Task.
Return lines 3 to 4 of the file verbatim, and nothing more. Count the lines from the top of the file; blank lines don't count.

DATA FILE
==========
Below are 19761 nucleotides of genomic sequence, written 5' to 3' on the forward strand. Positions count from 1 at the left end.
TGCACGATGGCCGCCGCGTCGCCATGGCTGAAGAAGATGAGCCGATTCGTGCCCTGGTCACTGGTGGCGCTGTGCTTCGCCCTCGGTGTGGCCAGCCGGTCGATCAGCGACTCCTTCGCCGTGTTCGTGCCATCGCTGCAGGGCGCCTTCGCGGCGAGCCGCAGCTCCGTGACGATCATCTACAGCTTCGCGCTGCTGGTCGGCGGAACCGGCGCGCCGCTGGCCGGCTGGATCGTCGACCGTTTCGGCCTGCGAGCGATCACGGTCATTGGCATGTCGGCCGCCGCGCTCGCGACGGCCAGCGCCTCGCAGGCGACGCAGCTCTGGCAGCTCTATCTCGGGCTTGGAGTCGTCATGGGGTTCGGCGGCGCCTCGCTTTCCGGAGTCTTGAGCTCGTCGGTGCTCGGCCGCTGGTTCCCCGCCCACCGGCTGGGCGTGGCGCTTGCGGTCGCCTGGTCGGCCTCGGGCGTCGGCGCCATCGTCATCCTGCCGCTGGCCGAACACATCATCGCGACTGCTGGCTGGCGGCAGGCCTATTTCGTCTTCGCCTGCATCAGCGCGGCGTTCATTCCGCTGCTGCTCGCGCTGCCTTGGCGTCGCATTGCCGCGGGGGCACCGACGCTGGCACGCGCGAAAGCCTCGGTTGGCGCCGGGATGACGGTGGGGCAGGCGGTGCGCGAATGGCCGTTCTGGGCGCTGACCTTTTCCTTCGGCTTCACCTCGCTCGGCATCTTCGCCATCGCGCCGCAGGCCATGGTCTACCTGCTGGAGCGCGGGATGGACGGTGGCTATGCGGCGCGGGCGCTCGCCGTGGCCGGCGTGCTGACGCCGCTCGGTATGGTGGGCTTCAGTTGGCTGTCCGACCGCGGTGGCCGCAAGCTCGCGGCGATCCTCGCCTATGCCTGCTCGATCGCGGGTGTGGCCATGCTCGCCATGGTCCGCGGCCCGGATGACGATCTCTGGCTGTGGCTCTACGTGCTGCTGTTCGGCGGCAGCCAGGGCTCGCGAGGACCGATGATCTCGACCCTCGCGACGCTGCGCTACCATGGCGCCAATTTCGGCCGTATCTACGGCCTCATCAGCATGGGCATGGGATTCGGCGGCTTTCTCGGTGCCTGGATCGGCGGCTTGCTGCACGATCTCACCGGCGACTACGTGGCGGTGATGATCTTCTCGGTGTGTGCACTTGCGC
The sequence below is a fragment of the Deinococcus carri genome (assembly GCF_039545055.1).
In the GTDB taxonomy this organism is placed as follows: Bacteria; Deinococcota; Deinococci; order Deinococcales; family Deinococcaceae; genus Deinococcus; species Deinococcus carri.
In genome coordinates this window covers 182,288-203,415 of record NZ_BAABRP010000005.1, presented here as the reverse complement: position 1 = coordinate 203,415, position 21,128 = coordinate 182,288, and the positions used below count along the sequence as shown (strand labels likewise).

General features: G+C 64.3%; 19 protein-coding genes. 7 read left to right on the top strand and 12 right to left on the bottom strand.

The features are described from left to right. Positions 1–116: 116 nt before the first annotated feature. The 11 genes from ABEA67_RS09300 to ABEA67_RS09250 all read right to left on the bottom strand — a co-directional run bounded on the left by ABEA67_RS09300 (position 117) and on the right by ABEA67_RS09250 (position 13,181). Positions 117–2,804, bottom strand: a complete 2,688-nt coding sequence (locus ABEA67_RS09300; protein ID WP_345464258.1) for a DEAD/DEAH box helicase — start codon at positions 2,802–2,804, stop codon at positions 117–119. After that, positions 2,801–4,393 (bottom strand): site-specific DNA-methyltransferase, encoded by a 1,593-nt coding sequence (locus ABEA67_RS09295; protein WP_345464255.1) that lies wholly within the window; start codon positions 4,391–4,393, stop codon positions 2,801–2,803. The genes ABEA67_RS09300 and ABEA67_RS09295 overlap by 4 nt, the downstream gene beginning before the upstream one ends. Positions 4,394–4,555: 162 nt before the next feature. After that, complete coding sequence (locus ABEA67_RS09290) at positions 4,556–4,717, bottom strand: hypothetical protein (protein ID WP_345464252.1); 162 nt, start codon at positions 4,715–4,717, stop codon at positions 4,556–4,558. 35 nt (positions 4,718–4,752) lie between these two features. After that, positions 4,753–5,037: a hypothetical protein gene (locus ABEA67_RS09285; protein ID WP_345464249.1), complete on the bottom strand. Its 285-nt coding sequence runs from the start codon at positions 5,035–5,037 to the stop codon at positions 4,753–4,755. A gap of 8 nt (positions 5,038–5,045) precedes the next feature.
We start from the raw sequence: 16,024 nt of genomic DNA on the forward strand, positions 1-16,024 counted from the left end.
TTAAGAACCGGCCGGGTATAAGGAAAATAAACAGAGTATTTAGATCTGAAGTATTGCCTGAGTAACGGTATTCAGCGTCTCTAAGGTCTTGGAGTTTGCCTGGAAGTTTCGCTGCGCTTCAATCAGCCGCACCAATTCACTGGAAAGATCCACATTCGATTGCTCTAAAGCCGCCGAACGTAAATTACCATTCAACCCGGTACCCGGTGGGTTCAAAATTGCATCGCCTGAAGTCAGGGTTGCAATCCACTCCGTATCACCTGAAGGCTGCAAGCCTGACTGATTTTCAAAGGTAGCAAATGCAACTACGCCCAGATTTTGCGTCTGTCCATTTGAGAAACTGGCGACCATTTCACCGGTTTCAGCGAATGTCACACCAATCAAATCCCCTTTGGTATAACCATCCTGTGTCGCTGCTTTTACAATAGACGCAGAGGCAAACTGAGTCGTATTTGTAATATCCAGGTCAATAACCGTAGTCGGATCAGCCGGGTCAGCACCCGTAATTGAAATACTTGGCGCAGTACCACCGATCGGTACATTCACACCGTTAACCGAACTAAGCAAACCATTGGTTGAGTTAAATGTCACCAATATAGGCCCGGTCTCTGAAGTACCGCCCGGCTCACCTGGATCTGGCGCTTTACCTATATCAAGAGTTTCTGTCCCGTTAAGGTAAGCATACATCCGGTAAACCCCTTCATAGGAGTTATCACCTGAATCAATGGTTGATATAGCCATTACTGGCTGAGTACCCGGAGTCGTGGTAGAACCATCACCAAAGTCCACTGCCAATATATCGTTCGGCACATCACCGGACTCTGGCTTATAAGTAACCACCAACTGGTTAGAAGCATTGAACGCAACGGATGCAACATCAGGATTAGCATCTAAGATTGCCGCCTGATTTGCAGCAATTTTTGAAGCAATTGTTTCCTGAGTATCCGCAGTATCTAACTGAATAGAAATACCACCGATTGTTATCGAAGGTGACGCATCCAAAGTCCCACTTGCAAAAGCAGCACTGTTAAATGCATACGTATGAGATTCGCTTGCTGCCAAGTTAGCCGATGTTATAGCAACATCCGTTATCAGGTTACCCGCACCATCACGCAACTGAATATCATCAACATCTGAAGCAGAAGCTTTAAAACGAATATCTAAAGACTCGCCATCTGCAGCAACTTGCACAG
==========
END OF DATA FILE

The sequence below is a fragment of the Deinococcus carri genome (assembly GCF_039545055.1).
In the GTDB taxonomy this organism is placed as follows: Bacteria; Deinococcota; Deinococci; order Deinococcales; family Deinococcaceae; genus Deinococcus; species Deinococcus carri.